Shipwrecks at Formby
Shipwrecks off the coast at Formby tell moving stories about the area's maritime history. National Trust volunteer, Dom Delacroix, joins Sefton Coast ranger John Dempsey to learn about this history and shares his experience here.
It was with trepidation that our noble band of volunteers gathered at Lifeboat Rd and met with our be-barnacled master of ceremonies for our shipwreck walk and the oracle of all things maritime and sunken, John Dempsey.
The conditions were clear and still and as we made our way across the rippled, rigid sands for a 1 kilometre walk towards the wreck of the Ionic Star we were informed that although, super-saturated sinking sand is not a possibility on this part of the Sefton Coast, the incoming tide and its’ accompanying eddies and gullies were still treacherous and the correct timing for visiting the wrecks was of paramount importance and wellington boots an essential accoutrement.
The Ionic Star is a skeletal series of rusty and blackened outcrops, a memory in rusting metal of a time when she followed the trade routes across the equator and down to South America. She is by far the most complete of the wrecks visible from the coast. The ship was calling into Liverpool with a refrigerated cargo of meat, cotton and fruit when she ran aground in 1939. This error may have been in part due to the fact that all navigation lights were turned off due to the advent of WW2 making things considerably more difficult for the errant captain and crew.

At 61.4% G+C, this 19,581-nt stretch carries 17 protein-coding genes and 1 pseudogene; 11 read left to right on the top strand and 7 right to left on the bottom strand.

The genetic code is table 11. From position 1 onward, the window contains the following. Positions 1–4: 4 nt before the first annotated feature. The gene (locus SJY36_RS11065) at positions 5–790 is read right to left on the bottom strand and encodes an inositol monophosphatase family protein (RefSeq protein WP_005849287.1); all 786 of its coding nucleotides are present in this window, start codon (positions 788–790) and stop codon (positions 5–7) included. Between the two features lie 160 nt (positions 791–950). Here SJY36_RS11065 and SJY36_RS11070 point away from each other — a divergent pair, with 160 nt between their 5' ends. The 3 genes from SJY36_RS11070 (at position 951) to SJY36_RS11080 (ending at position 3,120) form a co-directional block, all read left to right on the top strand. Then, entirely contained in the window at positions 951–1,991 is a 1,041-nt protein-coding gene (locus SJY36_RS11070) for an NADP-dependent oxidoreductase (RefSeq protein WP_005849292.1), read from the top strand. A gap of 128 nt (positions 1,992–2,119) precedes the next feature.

Her Blue Star Line sister ship, the Doric Star, was sunk by the German Battleship the Graf Spee only a few weeks later. The Ionic Star was partly salvaged for scrap, despite the narrow window of access due to the changing tides, after she went down on the edge of the infamous Mad Wharf sandbank in October 1939. The remnants were then used as target practice by the RAF and what remains is brittle and melancholic, an eerie and forlorn memory of a former era clinging to the shifting sands.
Not far from the remains of the Ionic Star is a lump of metal and a line of wooden spars that is all that remains of the Bradda, which came to grief in 1936, claiming the lives of all but one of her crew. The Bradda was taking a shipment of coal to Ireland in bad weather when she ran aground shortly after leaving Liverpool. The crew from the Isle of Man, under Captain Cregeen, put up flares and lit rags soaked in paraffin in a bid to attract other shipping to their plight, but the ship had been washed over the navigation channel wall. When she listed, the crew were washed into the sea. Samuel Ball was the sole survivor. The tragic loss of life makes the remains of the Bradda a poignant place on the Sefton Coast. Her engine block and spars are reclaimed by the tides every day- a reminder of how fierce and unforgiving the sea can be, even in the shallow waters of Liverpool Bay.
The sun was setting and the tide was turning and it was time return to dry land whist it was still safe to do so and it only remained to thank John Dempsey for his informative enthusiasm and log the tales we had heard in our memories to pass on to other volunteers and visitors the stories of the Sefton Coast ship wrecks.
To find out about future guided walk please contact the Sefton Council and the Sefton Coast Landscape Partnership on 0151 934 2964 or email email@example.com